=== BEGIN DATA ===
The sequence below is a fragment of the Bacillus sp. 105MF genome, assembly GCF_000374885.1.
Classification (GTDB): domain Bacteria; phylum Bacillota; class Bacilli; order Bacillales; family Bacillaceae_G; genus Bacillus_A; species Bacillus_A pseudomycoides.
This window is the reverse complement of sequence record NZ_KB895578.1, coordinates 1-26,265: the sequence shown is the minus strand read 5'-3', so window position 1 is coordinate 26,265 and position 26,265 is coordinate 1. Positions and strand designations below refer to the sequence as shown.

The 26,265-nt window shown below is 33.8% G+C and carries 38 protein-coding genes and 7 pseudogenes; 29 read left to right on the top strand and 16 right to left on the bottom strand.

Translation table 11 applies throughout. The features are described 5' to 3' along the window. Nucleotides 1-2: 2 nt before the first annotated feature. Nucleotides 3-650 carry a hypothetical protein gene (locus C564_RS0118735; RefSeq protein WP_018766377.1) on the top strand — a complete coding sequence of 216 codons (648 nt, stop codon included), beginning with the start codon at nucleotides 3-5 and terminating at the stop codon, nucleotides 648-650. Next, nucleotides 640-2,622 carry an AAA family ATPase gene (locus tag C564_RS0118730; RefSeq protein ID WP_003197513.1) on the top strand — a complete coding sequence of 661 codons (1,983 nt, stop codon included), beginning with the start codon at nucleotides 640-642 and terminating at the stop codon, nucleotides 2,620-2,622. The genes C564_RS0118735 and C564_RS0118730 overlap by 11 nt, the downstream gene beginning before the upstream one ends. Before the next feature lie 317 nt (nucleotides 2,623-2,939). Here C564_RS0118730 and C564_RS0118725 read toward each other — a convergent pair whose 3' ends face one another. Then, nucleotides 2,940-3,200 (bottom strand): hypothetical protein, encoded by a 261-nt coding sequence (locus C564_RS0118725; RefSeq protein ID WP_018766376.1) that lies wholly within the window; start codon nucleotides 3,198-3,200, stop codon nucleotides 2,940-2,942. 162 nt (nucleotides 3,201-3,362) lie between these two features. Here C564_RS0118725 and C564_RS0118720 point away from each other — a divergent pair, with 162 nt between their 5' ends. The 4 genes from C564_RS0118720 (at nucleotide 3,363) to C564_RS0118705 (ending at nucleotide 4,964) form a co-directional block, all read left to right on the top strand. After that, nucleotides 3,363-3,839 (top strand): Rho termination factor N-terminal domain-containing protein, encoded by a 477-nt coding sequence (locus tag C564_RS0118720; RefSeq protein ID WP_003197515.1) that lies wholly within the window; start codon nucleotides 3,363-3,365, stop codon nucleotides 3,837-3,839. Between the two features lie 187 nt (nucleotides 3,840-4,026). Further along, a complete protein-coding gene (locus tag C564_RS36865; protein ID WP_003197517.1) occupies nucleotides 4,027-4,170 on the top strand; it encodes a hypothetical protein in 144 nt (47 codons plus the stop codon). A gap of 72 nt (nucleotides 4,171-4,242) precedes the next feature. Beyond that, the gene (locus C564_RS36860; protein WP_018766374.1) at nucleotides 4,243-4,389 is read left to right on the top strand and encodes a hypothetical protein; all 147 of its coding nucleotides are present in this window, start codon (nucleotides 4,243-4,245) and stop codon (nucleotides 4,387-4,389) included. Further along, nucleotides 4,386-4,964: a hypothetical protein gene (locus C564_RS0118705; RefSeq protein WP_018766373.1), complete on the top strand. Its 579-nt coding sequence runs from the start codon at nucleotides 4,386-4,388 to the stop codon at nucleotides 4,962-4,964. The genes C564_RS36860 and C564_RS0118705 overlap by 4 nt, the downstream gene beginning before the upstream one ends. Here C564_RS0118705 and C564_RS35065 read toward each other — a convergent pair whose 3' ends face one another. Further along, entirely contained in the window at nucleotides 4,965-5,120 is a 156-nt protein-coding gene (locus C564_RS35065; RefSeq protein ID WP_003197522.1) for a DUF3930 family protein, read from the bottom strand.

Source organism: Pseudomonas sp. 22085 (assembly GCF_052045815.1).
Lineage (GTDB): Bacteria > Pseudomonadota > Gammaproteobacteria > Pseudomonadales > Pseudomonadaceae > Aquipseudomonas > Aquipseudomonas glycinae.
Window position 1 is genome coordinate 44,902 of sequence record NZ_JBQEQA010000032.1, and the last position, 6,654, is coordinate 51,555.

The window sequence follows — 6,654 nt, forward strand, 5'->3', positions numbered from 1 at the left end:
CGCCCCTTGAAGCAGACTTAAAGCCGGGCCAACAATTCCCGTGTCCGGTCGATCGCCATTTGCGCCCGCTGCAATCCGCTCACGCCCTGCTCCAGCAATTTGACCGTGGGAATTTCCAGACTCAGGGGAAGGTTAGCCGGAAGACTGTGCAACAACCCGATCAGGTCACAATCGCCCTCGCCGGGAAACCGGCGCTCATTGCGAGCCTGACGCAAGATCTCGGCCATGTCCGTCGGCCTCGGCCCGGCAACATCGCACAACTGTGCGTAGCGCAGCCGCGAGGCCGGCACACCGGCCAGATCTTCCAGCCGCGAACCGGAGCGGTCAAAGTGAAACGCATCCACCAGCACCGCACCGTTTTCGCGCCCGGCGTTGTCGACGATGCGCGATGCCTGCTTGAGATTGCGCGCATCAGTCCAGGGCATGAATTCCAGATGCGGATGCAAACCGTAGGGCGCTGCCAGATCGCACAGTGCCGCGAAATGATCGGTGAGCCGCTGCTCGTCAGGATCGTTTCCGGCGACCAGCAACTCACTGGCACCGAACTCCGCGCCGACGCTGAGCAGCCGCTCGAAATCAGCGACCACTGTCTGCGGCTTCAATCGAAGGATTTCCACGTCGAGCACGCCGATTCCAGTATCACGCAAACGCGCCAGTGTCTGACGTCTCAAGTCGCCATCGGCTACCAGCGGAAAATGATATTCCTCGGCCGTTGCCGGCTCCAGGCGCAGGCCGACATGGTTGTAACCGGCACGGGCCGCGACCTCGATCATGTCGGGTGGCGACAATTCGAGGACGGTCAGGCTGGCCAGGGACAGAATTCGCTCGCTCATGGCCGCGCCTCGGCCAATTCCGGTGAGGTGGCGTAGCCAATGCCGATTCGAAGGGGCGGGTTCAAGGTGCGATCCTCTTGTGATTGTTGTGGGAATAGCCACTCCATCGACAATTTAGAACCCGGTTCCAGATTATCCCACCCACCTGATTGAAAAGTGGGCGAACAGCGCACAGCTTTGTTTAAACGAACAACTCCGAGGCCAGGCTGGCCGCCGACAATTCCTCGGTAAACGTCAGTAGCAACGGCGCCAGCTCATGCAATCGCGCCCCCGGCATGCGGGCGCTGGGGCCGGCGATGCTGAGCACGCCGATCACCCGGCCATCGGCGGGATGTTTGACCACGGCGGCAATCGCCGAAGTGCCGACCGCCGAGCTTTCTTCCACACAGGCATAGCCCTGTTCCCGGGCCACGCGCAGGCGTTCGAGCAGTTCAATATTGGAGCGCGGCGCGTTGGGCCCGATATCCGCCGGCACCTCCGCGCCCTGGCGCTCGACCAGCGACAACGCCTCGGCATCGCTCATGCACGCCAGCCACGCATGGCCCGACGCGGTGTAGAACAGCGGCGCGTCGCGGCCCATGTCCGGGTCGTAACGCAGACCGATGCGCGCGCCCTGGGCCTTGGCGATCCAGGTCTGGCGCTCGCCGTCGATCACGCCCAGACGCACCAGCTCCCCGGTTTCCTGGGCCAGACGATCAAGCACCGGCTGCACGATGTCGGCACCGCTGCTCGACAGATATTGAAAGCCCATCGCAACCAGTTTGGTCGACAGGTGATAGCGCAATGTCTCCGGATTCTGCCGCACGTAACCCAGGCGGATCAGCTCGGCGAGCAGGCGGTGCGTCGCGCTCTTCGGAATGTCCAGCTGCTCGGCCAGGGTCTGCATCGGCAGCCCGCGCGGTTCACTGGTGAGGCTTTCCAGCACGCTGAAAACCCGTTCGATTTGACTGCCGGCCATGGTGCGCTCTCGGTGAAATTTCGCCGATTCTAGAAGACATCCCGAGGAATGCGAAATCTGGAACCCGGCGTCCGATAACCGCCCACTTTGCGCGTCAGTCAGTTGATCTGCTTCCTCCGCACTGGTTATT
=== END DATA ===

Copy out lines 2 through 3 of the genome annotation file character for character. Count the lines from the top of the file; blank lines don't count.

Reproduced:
Classification (GTDB): domain Bacteria; phylum Bacillota; class Bacilli; order Bacillales; family Bacillaceae_G; genus Bacillus_A; species Bacillus_A pseudomycoides.
This window is the reverse complement of sequence record NZ_KB895578.1, coordinates 1-26,265: the sequence shown is the minus strand read 5'-3', so window position 1 is coordinate 26,265 and position 26,265 is coordinate 1. Positions and strand designations below refer to the sequence as shown.